The ink jet recording method according to the present invention comprises furnishing an aqueous ink from an ink tank containing the above-described ink holding material to an ink jet recording head and spouting the aqueous ink from the ink jet recording head.

BRIEF DESCRIPTION OF THE DRAWINGS

FIG. 1 is a perspective view of an ink jet recording device having an ink tank containing the ink holding material of the invention.

FIG. 2 is a cross sectional view of FIG. 1.

DETAILED DESCRIPTION OF THE INVENTION

The present invention will be described in detail.

Known fibrous materials can be used for fabricating the nonwoven fabric of the invention. Specific but non-limiting examples of useful fibrous materials include natural fibers, such as wool, cotton, and silk; chemical fibers, such as polyester, polyamide, polyacrylonitrile, polypropylene, and cellulose; and mixed fibrous materials thereof. The fibrous materials may contain filler(s) to control the fiber strength or surface conditions. Examples of the filler include titania, alumina, carbon black and silica. The filler may be used in an amount of 0.1 to 10 wt % based on the ink holding material. From the standpoint of stability of product quality, chemical fibers are preferred. From the standpoint of heat stability, chemical stability and strength, polyester fibers are particularly preferred.

The fibrous material preferably has a fiber length of 5 to 200 mm, still preferably 10 to 120 mm. If the fiber length is too short, the fiber dust generated on cutting increases. If it is too long, variations among individual products after cutting tend to occur. The fibrous material preferably has a fiber diameter of 0.5 to 10 denier, still preferably 0.5 to 8 denier. If the fiber diameter is too small, the fiber strength is weak, making it difficult to provide a density gradient. If it is too large, the fiber density becomes high, resulting in reduction of ink holding capacity (the amount of ink which can be charged) or ink retention. While not limiting, the fibrous material preferably has a circular contour from the standpoint of breaking strength.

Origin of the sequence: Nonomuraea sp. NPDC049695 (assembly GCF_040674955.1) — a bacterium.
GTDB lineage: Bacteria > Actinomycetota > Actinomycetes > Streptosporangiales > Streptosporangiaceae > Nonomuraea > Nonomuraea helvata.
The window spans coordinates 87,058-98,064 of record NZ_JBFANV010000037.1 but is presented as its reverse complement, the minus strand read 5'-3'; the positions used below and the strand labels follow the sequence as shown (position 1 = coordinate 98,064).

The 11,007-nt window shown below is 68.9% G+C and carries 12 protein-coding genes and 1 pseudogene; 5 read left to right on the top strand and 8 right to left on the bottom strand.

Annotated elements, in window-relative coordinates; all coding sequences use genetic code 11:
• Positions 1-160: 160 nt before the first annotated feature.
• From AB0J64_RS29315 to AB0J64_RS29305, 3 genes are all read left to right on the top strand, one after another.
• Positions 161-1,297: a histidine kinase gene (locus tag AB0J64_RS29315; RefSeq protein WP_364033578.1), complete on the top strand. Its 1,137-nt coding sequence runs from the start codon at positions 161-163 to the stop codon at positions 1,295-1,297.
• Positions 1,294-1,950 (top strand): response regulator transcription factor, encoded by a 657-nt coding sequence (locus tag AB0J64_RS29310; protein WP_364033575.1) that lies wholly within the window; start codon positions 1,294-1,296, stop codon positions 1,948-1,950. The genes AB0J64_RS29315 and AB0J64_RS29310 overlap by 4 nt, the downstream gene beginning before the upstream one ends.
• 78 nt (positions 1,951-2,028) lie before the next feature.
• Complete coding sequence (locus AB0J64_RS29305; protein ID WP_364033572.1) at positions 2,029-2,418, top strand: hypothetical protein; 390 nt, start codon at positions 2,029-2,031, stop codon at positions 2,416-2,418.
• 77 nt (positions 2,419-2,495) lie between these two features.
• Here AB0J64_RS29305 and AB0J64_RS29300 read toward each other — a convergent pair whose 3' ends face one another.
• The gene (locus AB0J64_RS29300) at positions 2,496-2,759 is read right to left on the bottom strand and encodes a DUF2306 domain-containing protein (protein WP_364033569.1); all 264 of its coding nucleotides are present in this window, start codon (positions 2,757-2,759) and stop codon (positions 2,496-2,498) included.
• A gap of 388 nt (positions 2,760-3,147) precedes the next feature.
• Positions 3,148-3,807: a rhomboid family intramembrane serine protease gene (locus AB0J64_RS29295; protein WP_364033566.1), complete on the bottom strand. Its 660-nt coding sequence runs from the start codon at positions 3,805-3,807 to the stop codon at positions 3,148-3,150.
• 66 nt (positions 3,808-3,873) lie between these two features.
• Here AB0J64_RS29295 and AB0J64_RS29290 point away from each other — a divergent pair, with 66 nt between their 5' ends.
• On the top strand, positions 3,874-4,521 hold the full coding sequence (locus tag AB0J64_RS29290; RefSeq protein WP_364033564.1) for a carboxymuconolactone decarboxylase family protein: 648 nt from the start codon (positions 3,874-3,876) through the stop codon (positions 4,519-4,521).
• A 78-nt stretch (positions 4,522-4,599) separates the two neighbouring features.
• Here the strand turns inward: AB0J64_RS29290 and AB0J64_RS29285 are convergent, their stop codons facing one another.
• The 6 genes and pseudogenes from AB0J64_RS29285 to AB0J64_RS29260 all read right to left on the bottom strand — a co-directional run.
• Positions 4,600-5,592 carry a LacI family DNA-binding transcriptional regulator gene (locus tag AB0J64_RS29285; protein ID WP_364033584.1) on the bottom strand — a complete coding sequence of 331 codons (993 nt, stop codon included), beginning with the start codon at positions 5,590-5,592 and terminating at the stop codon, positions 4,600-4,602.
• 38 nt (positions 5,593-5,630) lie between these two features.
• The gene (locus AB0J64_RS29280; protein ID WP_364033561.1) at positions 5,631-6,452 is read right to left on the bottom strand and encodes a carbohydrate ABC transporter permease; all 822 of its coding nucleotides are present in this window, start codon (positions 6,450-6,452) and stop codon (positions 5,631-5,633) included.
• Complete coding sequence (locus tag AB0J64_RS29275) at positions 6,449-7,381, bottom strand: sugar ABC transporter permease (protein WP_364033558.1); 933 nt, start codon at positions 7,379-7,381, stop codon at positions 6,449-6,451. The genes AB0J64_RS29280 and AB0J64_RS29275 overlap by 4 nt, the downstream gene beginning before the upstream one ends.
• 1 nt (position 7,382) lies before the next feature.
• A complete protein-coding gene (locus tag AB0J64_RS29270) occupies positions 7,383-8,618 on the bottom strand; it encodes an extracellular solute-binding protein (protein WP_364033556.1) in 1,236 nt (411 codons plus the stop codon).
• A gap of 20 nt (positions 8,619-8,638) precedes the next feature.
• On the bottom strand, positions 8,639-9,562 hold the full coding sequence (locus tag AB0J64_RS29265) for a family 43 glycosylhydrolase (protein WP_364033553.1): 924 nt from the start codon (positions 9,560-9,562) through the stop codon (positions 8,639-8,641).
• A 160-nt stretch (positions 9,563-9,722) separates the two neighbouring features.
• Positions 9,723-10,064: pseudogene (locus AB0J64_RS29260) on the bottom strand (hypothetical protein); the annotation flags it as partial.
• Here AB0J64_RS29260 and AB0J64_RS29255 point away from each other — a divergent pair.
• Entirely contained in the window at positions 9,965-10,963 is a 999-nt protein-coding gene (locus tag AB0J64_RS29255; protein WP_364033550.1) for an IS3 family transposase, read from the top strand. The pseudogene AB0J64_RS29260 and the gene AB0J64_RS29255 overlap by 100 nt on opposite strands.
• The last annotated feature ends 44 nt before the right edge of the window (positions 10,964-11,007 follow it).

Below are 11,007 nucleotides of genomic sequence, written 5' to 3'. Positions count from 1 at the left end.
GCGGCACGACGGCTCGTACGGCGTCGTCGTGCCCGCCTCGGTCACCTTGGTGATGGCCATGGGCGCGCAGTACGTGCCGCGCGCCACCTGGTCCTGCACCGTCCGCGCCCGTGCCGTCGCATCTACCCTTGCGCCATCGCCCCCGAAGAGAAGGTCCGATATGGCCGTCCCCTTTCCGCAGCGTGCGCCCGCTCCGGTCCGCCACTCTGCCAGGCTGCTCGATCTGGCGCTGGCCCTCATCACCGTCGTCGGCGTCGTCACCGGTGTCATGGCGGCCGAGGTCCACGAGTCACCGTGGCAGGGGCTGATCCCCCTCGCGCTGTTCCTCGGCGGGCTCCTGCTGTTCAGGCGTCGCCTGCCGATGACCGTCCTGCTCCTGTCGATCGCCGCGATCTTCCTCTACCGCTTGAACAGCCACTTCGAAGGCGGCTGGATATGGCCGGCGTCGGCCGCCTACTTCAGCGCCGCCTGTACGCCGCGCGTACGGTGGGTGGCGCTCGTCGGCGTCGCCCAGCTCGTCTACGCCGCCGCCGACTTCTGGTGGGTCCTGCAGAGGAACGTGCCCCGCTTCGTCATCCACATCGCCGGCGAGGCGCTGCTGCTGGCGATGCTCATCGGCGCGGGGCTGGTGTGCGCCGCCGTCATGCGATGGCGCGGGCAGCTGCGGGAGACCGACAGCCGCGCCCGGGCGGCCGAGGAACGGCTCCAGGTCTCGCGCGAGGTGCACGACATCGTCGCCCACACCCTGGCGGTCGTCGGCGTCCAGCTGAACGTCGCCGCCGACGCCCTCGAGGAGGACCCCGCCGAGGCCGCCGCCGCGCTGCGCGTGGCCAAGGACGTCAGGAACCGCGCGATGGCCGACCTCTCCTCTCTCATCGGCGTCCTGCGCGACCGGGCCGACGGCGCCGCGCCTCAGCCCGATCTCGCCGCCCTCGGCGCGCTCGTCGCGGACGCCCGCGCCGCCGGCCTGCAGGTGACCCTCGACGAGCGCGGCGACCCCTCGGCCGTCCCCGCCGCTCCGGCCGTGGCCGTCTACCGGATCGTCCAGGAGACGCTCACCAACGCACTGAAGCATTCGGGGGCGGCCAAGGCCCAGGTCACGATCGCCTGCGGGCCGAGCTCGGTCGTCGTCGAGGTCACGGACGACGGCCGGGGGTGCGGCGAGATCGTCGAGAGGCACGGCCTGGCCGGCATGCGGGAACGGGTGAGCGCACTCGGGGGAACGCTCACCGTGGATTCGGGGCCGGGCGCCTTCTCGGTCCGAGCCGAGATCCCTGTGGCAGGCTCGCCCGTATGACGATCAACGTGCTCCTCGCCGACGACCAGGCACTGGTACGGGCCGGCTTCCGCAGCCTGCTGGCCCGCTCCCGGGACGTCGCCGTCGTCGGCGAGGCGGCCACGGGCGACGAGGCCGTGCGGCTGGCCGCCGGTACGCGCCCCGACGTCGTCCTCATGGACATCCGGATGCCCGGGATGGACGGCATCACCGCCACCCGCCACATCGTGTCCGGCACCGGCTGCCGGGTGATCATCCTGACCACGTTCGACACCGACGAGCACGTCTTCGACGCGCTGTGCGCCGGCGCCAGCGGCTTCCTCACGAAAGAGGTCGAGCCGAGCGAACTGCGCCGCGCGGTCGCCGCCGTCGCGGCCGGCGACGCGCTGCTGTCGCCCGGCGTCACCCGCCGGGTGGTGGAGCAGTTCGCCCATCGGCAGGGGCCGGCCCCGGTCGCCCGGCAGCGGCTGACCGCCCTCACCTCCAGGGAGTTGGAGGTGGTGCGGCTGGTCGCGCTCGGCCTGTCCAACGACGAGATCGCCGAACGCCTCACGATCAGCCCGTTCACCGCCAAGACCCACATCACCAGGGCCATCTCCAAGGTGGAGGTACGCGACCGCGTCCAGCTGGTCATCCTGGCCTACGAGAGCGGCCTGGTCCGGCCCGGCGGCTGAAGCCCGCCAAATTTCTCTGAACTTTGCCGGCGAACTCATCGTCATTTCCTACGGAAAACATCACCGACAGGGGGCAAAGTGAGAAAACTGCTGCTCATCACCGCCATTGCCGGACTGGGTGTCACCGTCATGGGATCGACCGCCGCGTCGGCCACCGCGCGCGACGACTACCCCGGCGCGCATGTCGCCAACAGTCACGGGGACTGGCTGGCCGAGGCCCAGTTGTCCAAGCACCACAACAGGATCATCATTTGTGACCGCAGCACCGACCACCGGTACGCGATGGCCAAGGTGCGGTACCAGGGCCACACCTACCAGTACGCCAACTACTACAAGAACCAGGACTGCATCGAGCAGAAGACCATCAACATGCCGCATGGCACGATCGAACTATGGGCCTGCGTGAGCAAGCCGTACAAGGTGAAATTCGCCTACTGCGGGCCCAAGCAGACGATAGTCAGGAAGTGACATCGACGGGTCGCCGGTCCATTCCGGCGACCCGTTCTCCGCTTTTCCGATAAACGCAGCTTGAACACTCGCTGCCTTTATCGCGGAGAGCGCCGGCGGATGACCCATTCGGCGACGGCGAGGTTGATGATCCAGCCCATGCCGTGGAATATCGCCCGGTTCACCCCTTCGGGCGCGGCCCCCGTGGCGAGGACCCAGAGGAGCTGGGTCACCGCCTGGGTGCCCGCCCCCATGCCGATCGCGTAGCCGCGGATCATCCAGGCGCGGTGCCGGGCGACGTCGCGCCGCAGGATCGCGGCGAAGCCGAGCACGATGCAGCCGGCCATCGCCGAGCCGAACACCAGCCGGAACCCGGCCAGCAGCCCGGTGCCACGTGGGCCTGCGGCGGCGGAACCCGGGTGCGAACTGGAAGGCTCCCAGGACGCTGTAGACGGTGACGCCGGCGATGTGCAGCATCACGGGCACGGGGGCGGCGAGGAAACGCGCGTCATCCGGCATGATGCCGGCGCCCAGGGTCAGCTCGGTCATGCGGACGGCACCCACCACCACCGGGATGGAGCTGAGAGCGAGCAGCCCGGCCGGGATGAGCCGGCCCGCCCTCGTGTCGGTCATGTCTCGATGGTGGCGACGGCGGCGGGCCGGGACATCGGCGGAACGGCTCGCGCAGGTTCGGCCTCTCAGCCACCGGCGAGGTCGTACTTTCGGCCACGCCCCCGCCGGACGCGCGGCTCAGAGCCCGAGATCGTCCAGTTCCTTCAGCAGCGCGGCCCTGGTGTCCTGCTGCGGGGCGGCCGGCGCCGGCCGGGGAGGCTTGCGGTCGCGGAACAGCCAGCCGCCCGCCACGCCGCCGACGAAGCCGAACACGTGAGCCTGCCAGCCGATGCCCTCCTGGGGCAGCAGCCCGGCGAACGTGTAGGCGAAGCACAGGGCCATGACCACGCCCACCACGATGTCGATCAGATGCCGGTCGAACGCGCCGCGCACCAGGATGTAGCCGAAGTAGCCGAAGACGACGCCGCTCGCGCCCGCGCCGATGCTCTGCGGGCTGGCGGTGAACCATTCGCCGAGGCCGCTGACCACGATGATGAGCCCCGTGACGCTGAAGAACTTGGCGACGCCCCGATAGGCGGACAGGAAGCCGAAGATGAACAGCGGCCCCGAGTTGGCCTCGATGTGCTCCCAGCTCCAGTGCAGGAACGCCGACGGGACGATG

It is necessary to properly select the length, diameter, and contour of the fibers in accordance with the characteristics demanded of the ink holding material.

Nonwoven fabric can be prepared from the fibrous materials by known techniques, such as stitch bonding, spun bonding, needle punching, resin bonding, and melt flow. Needle punching is preferred for simplicity of operation.

The nonwoven fabric preferably has a density of 0.04 to 0.3 g/cm3, still preferably 0.06 to 0.15 g/cm3, under the condition that no load is imposed. At too low a density, sufficient ink retention cannot be ensured. At too high a density, the amount of ink which can be charged is reduced.

The ink holding material of the invention can be prepared by cleaning the nonwoven fabric as obtained above with liquid comprising water as a main component. A cleaning temperature preferably ranges from 40 to 80 C. At too low a temperature, the cleaning ability tends to be reduced. At too high a temperature, the workability is reduced. If the fibrous material composing the nonwoven fabric contains trace amounts of water-insoluble components, such as low-molecular weight compounds, the nonwoven fabric may be previously treated with an organic solvent, etc. if desired.